Information compiled by Wayne Gustaveson, www.wayneswords.com
Attention: Lake Powell is infested with quagga mussels. Protect other Utah waters by cleaning and draining the water from your boat before leaving Lake Powell. Your boat must be dried for 18 days before launching in another water. If you plan to launch soonet, a professional decontamination is required. Locate a decontamination station and learn about quagga mussels.
Lake elevation: 3,635 feet
Water temperatures: 79–83°F
The striper slurps are done, but boils have just begun.
Photo courtesy of Wayne Gustaveson.
The shad we removed from striper stomachs after yesterday's fishing trip were small adults that can swim fast, rather than larval fish that cannot swim well at all. When stripers pursue larval shad, they trap shad against the surface water and devour the small shad. When this happens, anglers only see the striper mouths breaking the surface or perhaps the small wake created as stripers compete with one another to eat the most shad. When shad are able to swim fast, however, stripers still try to trap them at the surface but the speed and activity are much greater. The surface feeding event is called a boil, as individual stripers jump out of the water while chasing shad. You can see a boil from far away when 10 to 50 stripers are jumping out of the water at the same time in a tight formation. These stripers are aggressive, so you can catch them by casting a surface lure or shallow running crankbait just beyond the action and retrieving it through the feeding school.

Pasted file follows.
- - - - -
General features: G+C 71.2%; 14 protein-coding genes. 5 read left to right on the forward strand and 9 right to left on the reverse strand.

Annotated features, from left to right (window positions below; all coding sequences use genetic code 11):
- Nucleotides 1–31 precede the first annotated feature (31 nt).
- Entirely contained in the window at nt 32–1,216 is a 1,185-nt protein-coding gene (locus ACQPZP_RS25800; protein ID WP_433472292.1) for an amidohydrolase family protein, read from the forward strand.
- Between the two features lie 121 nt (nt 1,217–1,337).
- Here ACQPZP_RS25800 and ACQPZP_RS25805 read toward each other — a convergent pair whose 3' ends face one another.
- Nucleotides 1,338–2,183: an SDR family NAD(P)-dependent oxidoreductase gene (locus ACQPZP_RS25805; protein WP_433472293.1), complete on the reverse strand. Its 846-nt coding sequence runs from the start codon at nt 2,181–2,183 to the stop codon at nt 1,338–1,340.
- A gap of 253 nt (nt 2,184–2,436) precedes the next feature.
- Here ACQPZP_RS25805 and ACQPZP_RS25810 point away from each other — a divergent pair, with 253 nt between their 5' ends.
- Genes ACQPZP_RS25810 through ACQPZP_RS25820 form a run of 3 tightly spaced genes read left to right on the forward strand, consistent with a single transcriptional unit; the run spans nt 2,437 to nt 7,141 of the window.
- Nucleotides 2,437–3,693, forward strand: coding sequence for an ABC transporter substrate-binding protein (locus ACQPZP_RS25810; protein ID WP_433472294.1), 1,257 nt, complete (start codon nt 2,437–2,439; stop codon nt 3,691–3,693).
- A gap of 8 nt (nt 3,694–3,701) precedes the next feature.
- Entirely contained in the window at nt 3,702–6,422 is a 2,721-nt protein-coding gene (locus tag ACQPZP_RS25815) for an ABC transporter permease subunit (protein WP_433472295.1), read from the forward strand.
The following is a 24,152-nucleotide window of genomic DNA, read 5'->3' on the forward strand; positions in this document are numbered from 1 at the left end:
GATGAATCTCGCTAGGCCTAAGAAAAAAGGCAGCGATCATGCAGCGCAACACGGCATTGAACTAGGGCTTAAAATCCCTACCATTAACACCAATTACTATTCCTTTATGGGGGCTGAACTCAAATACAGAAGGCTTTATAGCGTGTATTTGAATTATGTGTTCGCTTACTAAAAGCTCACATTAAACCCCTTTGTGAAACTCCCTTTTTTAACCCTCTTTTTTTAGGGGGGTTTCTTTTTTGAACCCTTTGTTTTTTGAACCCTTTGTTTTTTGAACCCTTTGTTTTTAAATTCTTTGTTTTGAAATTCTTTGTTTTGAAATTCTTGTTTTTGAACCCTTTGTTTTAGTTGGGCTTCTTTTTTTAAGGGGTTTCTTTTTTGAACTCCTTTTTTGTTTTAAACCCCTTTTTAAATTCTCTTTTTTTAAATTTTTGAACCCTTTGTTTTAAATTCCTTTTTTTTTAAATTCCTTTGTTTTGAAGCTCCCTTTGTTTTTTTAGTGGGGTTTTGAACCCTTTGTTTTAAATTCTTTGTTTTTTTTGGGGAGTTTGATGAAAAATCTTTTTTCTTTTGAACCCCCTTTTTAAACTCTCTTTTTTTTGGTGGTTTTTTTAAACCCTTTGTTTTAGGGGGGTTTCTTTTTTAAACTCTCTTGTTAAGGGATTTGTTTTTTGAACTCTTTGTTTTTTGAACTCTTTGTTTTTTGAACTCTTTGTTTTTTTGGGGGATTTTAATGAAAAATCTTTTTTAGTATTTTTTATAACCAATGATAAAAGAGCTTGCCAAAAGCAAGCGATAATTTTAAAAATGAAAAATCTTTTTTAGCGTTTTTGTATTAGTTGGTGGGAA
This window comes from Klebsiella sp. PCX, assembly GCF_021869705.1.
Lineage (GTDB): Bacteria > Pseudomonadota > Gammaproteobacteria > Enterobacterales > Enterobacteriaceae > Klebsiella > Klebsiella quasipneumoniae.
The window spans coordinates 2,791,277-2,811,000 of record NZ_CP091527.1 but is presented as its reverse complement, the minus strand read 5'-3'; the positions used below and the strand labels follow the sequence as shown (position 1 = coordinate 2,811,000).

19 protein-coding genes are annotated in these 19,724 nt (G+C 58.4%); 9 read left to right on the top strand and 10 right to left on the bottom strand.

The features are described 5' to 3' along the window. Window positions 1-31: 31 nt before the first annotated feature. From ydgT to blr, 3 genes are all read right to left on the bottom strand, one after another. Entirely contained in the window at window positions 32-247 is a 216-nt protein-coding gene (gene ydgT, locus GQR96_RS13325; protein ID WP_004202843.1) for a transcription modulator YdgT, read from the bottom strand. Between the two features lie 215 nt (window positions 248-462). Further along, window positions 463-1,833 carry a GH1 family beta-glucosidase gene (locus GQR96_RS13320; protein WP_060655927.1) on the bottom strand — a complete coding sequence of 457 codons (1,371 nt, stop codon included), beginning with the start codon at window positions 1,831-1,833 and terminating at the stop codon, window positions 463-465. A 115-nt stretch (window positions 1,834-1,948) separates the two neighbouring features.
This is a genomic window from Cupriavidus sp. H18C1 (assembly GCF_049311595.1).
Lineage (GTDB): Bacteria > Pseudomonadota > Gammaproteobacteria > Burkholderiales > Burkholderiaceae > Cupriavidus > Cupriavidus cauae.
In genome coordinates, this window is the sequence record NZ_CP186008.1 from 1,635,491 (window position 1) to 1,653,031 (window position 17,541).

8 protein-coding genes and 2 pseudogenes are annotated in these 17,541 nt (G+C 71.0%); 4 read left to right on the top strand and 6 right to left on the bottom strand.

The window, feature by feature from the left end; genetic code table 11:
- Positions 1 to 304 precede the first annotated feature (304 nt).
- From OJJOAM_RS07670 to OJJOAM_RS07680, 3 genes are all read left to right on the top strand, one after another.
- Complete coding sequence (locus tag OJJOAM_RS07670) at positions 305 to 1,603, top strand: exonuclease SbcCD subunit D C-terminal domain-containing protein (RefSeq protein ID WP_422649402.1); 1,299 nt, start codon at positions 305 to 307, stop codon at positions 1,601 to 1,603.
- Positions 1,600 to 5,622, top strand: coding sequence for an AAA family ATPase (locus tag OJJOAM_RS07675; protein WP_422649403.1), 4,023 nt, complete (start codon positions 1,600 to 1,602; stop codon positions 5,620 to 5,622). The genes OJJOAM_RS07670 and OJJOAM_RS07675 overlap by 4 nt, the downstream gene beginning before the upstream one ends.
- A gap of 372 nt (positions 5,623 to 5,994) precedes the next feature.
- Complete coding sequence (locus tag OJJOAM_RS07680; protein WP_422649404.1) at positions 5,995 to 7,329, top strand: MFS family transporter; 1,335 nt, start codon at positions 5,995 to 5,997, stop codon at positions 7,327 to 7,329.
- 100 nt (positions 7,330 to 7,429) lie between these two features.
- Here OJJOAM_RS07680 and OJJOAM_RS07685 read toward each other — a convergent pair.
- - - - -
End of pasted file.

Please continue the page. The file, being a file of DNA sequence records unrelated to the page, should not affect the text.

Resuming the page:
Since boil fishing is the most exciting type of fishing you can do in fresh water, we started out early yesterday searching for boils in the southern lake. Unfortunately, the sky was overcast and a breeze kept the surface stirred up, which prevented stripers from finding shad schools and driving them to the surface. We left the ramp at dawn and three hours later had covered a lot of water, but we had seen no boils. We caught an occasional striper or smallmouth bass while trolling and watching for surface action.
At 8 a.m. the breeze stopped and the sun came out. Twenty minutes later, we saw the first boil break the surface about half way back in the canyon. From 8:30 to 9:30 a.m., fishing was intense and very successful. The striper count in our cooler went from three to 35 in 60 minutes. This is a typical boil fishing experience. It involves lots of looking and the right weather. When it all comes together, it is extremely satisfying.
Look for boils in the canyons and bays, early and late in the day. These feeding events usually last for about an hour and then the lake calms down again. Recently, we have seen striper surface action in Kane Creek, Labyrinth, Face Canyon, Buoy 25, Dove Canyon, Last Chance and Rock Creek. These feeding events can occur anywhere shad and stripers come together. Our shad sampling shows that shad numbers are higher than normally found in July, which means that striper boils will be seen frequently over the length of the lake for the rest of July and August. There are more shad at Bullfrog and Good Hope Bay, so boils will be better and more prolonged in the northern lake.
Stripers move quickly while boiling. You can see them against the shoreline and then, a few minutes later, they'll pop up in the middle of the bay. Move quickly to get in casting range of the school. Stop your boat before it gets close enough to put the feeding fish down and use equipment that allows a long cast. Effective lures include Kastmaster spoons, topwater lures that can be retrieved quickly (like Sammies), Jumpin' Minnows, Ima Skimmers, shallow-running rattletraps and Lucky Craft lipless crankbaits.
Bass are often on the edge of the boil and respond well to surface lures after the boil has subsided. Top water fishing at dawn and dusk will be great for both large and smallmouth bass for the rest of the summer. Walleye get excited as the fleeing shad run past walleye ambush points in the brush line.
The fishing dynamic at Lake Powell has changed as boiling stripers stir up shad and all the other game fish want to get in on the action.https://wildlife.utah.gov/hotspots/reports_lp.php